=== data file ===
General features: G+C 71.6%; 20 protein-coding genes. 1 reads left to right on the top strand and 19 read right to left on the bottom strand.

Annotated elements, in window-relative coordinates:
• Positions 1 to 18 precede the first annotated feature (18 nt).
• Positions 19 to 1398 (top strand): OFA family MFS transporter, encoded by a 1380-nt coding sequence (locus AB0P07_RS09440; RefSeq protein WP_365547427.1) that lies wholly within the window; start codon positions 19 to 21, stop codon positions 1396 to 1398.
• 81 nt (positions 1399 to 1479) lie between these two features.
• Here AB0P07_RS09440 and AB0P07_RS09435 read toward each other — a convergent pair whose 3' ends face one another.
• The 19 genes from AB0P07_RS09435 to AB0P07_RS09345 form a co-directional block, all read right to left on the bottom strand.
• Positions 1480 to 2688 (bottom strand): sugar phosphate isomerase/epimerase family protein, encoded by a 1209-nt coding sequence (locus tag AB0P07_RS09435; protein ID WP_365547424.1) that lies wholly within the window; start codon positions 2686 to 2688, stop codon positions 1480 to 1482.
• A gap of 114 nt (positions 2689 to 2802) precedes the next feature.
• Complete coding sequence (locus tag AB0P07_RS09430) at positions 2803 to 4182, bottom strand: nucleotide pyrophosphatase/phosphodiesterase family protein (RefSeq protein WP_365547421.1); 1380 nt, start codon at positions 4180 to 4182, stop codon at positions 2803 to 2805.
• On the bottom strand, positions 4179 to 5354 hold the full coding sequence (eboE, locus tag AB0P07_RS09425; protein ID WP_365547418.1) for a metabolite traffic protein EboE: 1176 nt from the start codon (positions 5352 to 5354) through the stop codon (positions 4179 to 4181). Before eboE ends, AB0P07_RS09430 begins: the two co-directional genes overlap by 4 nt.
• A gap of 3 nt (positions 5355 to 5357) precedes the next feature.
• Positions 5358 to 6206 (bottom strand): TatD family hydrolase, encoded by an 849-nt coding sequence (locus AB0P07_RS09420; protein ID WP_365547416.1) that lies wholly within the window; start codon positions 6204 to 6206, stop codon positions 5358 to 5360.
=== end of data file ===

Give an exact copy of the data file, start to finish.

General features: G+C 71.6%; 20 protein-coding genes. 1 reads left to right on the top strand and 19 read right to left on the bottom strand.

Annotated elements, in window-relative coordinates:
• Positions 1 to 18 precede the first annotated feature (18 nt).
• Positions 19 to 1398 (top strand): OFA family MFS transporter, encoded by a 1380-nt coding sequence (locus AB0P07_RS09440; RefSeq protein WP_365547427.1) that lies wholly within the window; start codon positions 19 to 21, stop codon positions 1396 to 1398.
• 81 nt (positions 1399 to 1479) lie between these two features.
• Here AB0P07_RS09440 and AB0P07_RS09435 read toward each other — a convergent pair whose 3' ends face one another.
• The 19 genes from AB0P07_RS09435 to AB0P07_RS09345 form a co-directional block, all read right to left on the bottom strand.
• Positions 1480 to 2688 (bottom strand): sugar phosphate isomerase/epimerase family protein, encoded by a 1209-nt coding sequence (locus tag AB0P07_RS09435; protein ID WP_365547424.1) that lies wholly within the window; start codon positions 2686 to 2688, stop codon positions 1480 to 1482.
• A gap of 114 nt (positions 2689 to 2802) precedes the next feature.
• Complete coding sequence (locus tag AB0P07_RS09430) at positions 2803 to 4182, bottom strand: nucleotide pyrophosphatase/phosphodiesterase family protein (RefSeq protein WP_365547421.1); 1380 nt, start codon at positions 4180 to 4182, stop codon at positions 2803 to 2805.
• On the bottom strand, positions 4179 to 5354 hold the full coding sequence (eboE, locus tag AB0P07_RS09425; protein ID WP_365547418.1) for a metabolite traffic protein EboE: 1176 nt from the start codon (positions 5352 to 5354) through the stop codon (positions 4179 to 4181). Before eboE ends, AB0P07_RS09430 begins: the two co-directional genes overlap by 4 nt.
• A gap of 3 nt (positions 5355 to 5357) precedes the next feature.
• Positions 5358 to 6206 (bottom strand): TatD family hydrolase, encoded by an 849-nt coding sequence (locus AB0P07_RS09420; protein ID WP_365547416.1) that lies wholly within the window; start codon positions 6204 to 6206, stop codon positions 5358 to 5360.